Mitochondrial DNA


The engulfment of an α-proteobacterium by a precursor of the eukaryotic cell billions of years ago resulted in the modern-day mitochondrion.  Mitochondria retain a small amount of their own genetic material, mtDNA.  Eleven of these genes encode proteins that form essential subunits of the respiratory chain, whereas the remaining genes encode components necessary for translation.


This circular, double-stranded DNA contains two strands: the so-called heavy strand is enriched with guanine, whereas cytosine dominates the light strand. Guanine has a propensity for oxidation and formation of the common lesion, 8-oxo-7,8-dihydroguanine (8-oxoG). MtDNA is not protected from oxidation by histones like nuclear DNA.. Each cell has many mitochondria and thus multiple mtDNA copies. Importantly, the DNA is physically tethered to the inner mitochondrial membrane in close proximity to the electron transport chain, thereby exposing the mtDNA to damage by electron leak from the respiratory complexes. This leak is the major source of reactive oxygen species (ROS) in human cells and causes far greater damage and oxidative lesions to mtDNA than to nuclear DNA. These lesions increase with age and can promote pathogenic mutations.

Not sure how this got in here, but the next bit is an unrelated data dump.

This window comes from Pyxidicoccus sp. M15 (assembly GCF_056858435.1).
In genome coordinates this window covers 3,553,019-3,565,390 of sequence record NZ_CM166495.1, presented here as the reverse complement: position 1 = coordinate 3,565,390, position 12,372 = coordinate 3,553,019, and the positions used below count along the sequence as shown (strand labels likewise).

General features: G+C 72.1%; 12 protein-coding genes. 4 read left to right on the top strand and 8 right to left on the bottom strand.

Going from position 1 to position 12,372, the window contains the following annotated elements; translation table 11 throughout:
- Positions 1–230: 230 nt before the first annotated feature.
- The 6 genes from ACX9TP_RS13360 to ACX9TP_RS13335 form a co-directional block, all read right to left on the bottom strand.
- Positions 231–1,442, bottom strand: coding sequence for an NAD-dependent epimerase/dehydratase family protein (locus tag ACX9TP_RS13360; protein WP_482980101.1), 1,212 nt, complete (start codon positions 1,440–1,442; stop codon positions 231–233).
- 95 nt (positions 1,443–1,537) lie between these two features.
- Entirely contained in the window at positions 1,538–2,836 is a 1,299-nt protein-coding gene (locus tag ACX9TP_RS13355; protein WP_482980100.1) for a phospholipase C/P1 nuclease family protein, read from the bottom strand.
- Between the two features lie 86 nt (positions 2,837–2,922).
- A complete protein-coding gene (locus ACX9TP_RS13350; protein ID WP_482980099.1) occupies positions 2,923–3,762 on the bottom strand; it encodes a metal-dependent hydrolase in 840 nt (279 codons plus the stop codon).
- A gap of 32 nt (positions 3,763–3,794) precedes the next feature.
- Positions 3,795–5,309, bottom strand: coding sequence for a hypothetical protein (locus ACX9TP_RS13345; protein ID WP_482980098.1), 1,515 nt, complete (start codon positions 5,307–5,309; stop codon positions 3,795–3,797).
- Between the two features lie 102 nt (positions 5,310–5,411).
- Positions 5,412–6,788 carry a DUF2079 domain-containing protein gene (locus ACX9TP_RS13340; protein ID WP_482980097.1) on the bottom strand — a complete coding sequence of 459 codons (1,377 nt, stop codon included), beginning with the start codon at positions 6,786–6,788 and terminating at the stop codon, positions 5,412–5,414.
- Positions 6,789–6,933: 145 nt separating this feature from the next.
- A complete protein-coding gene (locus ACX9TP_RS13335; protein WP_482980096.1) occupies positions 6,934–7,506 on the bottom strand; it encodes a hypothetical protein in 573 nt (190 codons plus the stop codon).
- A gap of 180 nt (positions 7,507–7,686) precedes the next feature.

Mutations to genes encoding mitochondrial proteins involved in energy production decrease bioenergetic capacity, while specific mtDNA point mutations or deletions cause disease.